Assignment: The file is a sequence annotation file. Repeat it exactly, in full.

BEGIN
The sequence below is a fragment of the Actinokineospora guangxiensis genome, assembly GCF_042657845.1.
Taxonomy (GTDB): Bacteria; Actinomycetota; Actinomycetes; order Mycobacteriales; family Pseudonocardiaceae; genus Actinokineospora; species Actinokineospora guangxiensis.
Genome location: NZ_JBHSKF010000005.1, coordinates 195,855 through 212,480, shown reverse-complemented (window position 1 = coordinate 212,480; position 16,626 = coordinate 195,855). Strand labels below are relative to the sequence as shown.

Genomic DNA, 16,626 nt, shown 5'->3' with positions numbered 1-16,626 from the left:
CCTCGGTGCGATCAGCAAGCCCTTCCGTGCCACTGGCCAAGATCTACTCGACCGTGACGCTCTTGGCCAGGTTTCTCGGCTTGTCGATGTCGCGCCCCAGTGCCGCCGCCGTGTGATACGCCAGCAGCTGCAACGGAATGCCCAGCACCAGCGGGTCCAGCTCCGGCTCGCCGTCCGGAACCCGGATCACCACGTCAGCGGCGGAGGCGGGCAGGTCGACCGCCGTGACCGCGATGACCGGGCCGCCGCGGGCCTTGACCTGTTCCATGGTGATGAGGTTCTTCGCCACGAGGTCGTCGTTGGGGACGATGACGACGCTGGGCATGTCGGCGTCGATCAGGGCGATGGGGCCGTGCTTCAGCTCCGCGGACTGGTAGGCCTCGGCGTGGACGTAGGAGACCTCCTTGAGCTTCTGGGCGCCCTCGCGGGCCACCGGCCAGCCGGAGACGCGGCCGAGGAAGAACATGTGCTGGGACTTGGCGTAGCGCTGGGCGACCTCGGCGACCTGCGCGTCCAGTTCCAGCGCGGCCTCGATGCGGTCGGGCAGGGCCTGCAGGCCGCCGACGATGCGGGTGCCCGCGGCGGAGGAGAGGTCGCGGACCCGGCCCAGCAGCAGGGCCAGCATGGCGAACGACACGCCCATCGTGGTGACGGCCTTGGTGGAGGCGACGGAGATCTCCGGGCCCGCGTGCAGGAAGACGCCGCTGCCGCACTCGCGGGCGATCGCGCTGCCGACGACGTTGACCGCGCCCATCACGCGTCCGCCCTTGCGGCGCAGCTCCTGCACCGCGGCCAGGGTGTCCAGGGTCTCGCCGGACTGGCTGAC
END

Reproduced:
The sequence below is a fragment of the Actinokineospora guangxiensis genome, assembly GCF_042657845.1.
Taxonomy (GTDB): Bacteria; Actinomycetota; Actinomycetes; order Mycobacteriales; family Pseudonocardiaceae; genus Actinokineospora; species Actinokineospora guangxiensis.
Genome location: NZ_JBHSKF010000005.1, coordinates 195,855 through 212,480, shown reverse-complemented (window position 1 = coordinate 212,480; position 16,626 = coordinate 195,855). Strand labels below are relative to the sequence as shown.

Genomic DNA, 16,626 nt, shown 5'->3' with positions numbered 1-16,626 from the left:
CCTCGGTGCGATCAGCAAGCCCTTCCGTGCCACTGGCCAAGATCTACTCGACCGTGACGCTCTTGGCCAGGTTTCTCGGCTTGTCGATGTCGCGCCCCAGTGCCGCCGCCGTGTGATACGCCAGCAGCTGCAACGGAATGCCCAGCACCAGCGGGTCCAGCTCCGGCTCGCCGTCCGGAACCCGGATCACCACGTCAGCGGCGGAGGCGGGCAGGTCGACCGCCGTGACCGCGATGACCGGGCCGCCGCGGGCCTTGACCTGTTCCATGGTGATGAGGTTCTTCGCCACGAGGTCGTCGTTGGGGACGATGACGACGCTGGGCATGTCGGCGTCGATCAGGGCGATGGGGCCGTGCTTCAGCTCCGCGGACTGGTAGGCCTCGGCGTGGACGTAGGAGACCTCCTTGAGCTTCTGGGCGCCCTCGCGGGCCACCGGCCAGCCGGAGACGCGGCCGAGGAAGAACATGTGCTGGGACTTGGCGTAGCGCTGGGCGACCTCGGCGACCTGCGCGTCCAGTTCCAGCGCGGCCTCGATGCGGTCGGGCAGGGCCTGCAGGCCGCCGACGATGCGGGTGCCCGCGGCGGAGGAGAGGTCGCGGACCCGGCCCAGCAGCAGGGCCAGCATGGCGAACGACACGCCCATCGTGGTGACGGCCTTGGTGGAGGCGACGGAGATCTCCGGGCCCGCGTGCAGGAAGACGCCGCTGCCGCACTCGCGGGCGATCGCGCTGCCGACGACGTTGACCGCGCCCATCACGCGTCCGCCCTTGCGGCGCAGCTCCTGCACCGCGGCCAGGGTGTCCAGGGTCTCGCCGGACTGGCTGAC